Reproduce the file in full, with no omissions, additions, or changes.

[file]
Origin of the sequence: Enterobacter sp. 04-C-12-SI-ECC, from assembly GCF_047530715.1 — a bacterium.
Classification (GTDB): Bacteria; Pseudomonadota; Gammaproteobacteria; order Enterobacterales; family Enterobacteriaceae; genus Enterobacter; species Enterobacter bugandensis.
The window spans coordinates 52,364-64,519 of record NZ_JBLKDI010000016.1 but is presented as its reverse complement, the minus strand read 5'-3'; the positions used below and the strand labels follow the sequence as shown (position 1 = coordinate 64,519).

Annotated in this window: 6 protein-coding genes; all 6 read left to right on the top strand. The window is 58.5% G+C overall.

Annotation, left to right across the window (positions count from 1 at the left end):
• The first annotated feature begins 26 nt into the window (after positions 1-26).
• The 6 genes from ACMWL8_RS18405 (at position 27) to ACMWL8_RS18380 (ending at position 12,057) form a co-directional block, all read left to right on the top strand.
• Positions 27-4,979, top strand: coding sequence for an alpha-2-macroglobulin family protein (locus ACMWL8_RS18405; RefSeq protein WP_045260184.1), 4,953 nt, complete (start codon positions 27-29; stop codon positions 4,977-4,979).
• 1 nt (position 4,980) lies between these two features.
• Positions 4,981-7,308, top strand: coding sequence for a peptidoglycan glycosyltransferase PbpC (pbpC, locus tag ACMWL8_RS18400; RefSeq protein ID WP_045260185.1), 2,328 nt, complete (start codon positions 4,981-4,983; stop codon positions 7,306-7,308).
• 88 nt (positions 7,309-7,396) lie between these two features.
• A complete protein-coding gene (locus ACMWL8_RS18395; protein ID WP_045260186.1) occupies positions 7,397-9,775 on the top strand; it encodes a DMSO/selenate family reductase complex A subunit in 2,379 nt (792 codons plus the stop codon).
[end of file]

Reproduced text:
Origin of the sequence: Enterobacter sp. 04-C-12-SI-ECC, from assembly GCF_047530715.1 — a bacterium.
Classification (GTDB): Bacteria; Pseudomonadota; Gammaproteobacteria; order Enterobacterales; family Enterobacteriaceae; genus Enterobacter; species Enterobacter bugandensis.
The window spans coordinates 52,364-64,519 of record NZ_JBLKDI010000016.1 but is presented as its reverse complement, the minus strand read 5'-3'; the positions used below and the strand labels follow the sequence as shown (position 1 = coordinate 64,519).

Annotated in this window: 6 protein-coding genes; all 6 read left to right on the top strand. The window is 58.5% G+C overall.

Annotation, left to right across the window (positions count from 1 at the left end):
• The first annotated feature begins 26 nt into the window (after positions 1-26).
• The 6 genes from ACMWL8_RS18405 (at position 27) to ACMWL8_RS18380 (ending at position 12,057) form a co-directional block, all read left to right on the top strand.
• Positions 27-4,979, top strand: coding sequence for an alpha-2-macroglobulin family protein (locus ACMWL8_RS18405; RefSeq protein WP_045260184.1), 4,953 nt, complete (start codon positions 27-29; stop codon positions 4,977-4,979).
• 1 nt (position 4,980) lies between these two features.
• Positions 4,981-7,308, top strand: coding sequence for a peptidoglycan glycosyltransferase PbpC (pbpC, locus tag ACMWL8_RS18400; RefSeq protein ID WP_045260185.1), 2,328 nt, complete (start codon positions 4,981-4,983; stop codon positions 7,306-7,308).
• 88 nt (positions 7,309-7,396) lie between these two features.
• A complete protein-coding gene (locus ACMWL8_RS18395; protein ID WP_045260186.1) occupies positions 7,397-9,775 on the top strand; it encodes a DMSO/selenate family reductase complex A subunit in 2,379 nt (792 codons plus the stop codon).